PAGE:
8.10  Could we call these cousins grand cousins, great grand cousins, and so on? Bad move, since again the generations would be out of sync…”grand” for your cousin would mean of your father’s generation…but “grand” for your uncle would mean of your grandfather’s generation. Well, that’s the technical analysis of it…who knows why language evolves the way it does? In English, we use the word removed…meaning the number of generations removed from you…once removed for your father’s generation, twice removed for your grandfather’s generation, 3 times removed for your great grandfather’s generation, and like that.

8.11  Yes, your uncle could be thought of as your brother once removed…and your grand uncle as your brother twice removed…we simply don’t do it that way…it is what it is.

8.12  But here’s what trips people up…if someone is your 1st cousin once removed, you are their 1st cousin once removed…but now, “1st cousin once removed” seems to mean 2 different things: from you to him, your father’s 1st cousin…but from him to you, his 1st cousin’s son. Or looked at strictly from your point of view, your 1C 1R could be somebody of an older generation, your father’s 1st cousin…or somebody of a younger generation, your 1st cousin’s son.

8.13  And indeed, as this terminology was developing, some people felt that it should only go one way…your father’s 1st cousins was your 1C 1R, but you weren’t his! Trouble is, what were you to him? Opinions differed, and it was a fine mess to say the least. Thus, the terms ascending and descending came to be tacked on, indicating whether this 1C 1R was back generations from you…or down generations from you. Again, we have the system we have…there are others, like in Spanish where 1C 1R ascending is 2nd uncle…1C 1R descending is 2nd nephew…and since language is always evolving, who know what we’ll say in 50 or 100 years? And this 2nd uncle/nephew system is occasionally seen in English, but it hasn’t taken hold in general. Watch this space.

chart 20

8.14  So now that we know what they’re called…how closely are we related? Chart 20 is your Coefficient of Relationship Cheat Sheet…and these CR’s are applied in Chart 21…enjoy, dear friends… 😉 😉

chart 21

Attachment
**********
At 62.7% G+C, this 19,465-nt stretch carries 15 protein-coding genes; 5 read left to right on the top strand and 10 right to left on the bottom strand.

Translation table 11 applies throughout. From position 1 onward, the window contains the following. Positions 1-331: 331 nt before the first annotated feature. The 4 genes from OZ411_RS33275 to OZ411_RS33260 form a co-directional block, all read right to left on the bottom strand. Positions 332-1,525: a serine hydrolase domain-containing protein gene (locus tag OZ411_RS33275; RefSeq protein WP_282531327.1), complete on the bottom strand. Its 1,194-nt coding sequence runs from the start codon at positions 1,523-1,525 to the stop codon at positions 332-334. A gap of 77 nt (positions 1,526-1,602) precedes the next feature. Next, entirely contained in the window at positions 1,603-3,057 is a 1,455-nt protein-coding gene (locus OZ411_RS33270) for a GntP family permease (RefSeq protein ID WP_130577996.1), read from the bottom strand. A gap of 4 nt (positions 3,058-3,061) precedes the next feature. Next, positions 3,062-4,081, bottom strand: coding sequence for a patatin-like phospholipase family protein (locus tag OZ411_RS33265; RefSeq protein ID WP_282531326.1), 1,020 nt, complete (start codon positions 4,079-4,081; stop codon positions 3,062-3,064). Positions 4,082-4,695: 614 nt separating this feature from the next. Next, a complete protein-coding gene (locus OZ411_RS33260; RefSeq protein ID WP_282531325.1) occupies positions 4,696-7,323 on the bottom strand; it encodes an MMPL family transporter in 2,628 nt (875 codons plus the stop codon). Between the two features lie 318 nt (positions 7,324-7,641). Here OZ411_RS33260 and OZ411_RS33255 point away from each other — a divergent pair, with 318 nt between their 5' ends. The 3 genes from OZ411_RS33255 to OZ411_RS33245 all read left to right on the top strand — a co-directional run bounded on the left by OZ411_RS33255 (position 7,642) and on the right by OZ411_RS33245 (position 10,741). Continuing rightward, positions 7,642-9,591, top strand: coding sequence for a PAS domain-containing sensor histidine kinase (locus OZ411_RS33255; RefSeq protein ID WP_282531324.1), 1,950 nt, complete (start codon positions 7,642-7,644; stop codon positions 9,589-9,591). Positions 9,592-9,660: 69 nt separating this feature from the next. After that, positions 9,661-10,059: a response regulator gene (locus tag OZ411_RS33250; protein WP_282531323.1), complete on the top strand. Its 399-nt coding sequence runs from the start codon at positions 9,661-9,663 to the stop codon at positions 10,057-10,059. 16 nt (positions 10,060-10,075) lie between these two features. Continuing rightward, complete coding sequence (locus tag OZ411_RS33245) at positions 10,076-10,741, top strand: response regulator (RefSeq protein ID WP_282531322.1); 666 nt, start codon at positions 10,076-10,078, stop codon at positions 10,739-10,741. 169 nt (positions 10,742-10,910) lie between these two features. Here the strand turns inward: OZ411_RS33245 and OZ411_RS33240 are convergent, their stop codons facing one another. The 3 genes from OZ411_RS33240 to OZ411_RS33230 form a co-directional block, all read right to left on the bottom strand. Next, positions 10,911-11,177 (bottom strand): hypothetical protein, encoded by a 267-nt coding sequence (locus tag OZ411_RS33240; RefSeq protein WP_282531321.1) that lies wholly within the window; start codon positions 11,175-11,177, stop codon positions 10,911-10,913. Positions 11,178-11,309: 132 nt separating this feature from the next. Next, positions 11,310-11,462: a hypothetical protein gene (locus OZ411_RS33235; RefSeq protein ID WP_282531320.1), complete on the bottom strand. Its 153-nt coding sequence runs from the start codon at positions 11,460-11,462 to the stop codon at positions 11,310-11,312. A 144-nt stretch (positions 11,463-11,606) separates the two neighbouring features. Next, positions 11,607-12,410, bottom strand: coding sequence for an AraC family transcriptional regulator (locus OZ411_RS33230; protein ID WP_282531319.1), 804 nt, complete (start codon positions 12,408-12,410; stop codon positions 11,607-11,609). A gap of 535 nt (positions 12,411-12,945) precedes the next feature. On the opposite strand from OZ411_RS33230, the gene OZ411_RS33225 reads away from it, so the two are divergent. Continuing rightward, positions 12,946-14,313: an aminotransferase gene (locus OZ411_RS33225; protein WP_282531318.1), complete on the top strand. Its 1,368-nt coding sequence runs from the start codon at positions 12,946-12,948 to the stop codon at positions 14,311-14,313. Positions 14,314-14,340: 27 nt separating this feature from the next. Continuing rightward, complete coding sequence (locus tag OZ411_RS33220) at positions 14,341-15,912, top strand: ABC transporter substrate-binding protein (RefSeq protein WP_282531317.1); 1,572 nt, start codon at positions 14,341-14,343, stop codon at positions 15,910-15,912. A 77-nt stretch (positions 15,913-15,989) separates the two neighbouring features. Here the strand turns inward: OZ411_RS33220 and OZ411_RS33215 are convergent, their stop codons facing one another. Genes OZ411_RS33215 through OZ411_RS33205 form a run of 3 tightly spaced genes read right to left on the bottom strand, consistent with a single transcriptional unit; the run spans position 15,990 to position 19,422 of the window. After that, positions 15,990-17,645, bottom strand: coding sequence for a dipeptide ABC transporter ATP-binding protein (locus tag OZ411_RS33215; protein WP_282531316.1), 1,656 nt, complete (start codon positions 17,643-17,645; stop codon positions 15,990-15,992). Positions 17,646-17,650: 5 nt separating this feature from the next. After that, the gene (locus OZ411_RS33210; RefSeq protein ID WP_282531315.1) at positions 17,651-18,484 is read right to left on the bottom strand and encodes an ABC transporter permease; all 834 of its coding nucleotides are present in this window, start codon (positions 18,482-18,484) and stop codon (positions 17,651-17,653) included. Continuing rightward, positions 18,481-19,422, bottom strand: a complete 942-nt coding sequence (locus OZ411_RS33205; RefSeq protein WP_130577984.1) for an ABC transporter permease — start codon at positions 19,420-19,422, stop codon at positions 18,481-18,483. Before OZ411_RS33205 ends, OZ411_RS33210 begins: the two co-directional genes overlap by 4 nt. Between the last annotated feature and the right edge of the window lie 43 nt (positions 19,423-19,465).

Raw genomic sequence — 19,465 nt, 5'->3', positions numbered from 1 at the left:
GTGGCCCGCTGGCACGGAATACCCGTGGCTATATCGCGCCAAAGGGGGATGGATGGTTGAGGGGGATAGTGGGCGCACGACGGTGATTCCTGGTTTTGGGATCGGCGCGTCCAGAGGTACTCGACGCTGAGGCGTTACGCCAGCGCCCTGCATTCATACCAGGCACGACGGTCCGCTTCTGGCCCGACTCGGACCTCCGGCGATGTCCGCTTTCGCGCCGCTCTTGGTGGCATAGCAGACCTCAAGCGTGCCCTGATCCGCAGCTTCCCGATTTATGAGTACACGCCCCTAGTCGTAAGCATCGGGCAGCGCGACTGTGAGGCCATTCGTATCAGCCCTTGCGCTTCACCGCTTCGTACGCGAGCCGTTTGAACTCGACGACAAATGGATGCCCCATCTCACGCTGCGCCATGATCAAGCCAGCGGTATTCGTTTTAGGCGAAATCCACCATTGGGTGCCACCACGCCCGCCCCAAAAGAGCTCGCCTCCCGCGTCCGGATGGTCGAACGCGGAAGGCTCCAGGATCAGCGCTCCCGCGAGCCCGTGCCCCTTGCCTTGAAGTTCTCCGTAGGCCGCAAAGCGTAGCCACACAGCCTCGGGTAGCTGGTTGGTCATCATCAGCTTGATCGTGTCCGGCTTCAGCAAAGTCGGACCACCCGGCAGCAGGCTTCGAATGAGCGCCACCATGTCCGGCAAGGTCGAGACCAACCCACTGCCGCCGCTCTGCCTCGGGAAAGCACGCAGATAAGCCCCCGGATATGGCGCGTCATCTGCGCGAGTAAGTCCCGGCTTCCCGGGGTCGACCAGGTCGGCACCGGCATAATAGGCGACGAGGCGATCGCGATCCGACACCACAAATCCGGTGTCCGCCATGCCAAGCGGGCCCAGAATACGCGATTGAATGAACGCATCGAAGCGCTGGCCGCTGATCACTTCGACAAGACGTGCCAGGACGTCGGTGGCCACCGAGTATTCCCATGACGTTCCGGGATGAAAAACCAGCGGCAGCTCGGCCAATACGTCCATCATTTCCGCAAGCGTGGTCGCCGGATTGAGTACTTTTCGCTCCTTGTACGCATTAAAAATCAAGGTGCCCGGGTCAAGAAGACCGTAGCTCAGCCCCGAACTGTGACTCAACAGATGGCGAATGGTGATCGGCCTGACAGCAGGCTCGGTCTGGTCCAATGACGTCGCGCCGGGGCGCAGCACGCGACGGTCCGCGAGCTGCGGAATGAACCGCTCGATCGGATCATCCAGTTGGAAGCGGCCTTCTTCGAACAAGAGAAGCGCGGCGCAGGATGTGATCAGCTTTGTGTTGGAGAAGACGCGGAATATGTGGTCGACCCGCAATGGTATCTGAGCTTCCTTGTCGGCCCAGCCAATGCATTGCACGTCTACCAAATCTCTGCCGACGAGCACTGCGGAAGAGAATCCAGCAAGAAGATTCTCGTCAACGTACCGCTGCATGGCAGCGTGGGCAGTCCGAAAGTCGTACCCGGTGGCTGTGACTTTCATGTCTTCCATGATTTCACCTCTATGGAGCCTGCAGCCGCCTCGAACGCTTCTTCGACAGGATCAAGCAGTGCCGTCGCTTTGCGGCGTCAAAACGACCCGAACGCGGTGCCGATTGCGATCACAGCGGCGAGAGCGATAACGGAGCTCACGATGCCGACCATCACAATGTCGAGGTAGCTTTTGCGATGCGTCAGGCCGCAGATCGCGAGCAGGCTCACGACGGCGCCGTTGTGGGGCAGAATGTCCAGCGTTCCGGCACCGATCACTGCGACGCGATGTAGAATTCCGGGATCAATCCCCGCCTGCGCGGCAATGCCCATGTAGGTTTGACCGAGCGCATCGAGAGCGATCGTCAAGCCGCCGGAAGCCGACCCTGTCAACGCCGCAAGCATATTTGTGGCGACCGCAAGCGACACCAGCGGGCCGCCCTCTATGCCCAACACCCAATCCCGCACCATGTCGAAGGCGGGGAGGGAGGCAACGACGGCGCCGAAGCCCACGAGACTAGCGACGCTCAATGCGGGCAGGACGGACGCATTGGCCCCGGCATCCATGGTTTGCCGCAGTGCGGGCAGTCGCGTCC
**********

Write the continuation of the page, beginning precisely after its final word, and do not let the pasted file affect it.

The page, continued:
wicked ballsy

Dear Stolf: Your post about the Bee Super Sisters, who had a CR of 3/4 as compared to ½ for full siblings was interesting. But with people, isn’t there a thing called “Three-Quarter Siblings” …is that the same thing? …from Stumpy, Lake Hoochimakoochi River, Georgia. 

chart 22

Dear Stumpy: You’re right, there is…and such a relationship is shown in Chart 22. But while Abner and Zeke here would be called “three-quarter siblings,” that term is misleading, since their CR is not 3/4 but rather 3/8. Consider: half-siblings share one parent, and each has another parent they don’t share…here, Abner and Zeke have the same mother but different fathers. Usually, half-siblings are related only thru just the common parent they share…but here, their 2 different fathers are related to each other…they are in fact brothers. This is one example of Enhanced Half-Siblings…Abner and Zeke are related by 1/4 (as half-siblings) thru their mothers, and 1/8 (as 1st cousins) thru their fathers.

Total CR 1/4 + 1/8 = 3/8. But you’ll notice that 3/8 is half-way between 1/2 and 1/4…which is to say, half way between 4/8 and 2/8. Abner and Zeke are the equivalent of half way between full brothers and half-brothers…hence the term “three-quarter brothers.” And I was careful to say “the equivalent of” because in point of fact Abner and Zeke are both half-brothers and 1st cousins, and that’s all they are. Now one person having children with each of a pair of siblings was more common in olden days than today…hence the special name. But Abner and Zeke do not have a CR of 3/4…for that we would need people having children with people they are related to, not often seen, despite the customary jokes, even along the Lake Hoochimacoochi River.

In other words, think animal husbandry…and here’s a quiz…sketch out a Parental Tree where Abner and Zeke have a CR of 5/8…hint: call them Atlas and Zeus…answer next time.


Copyright © 2011 Mark John, All Rights Reserved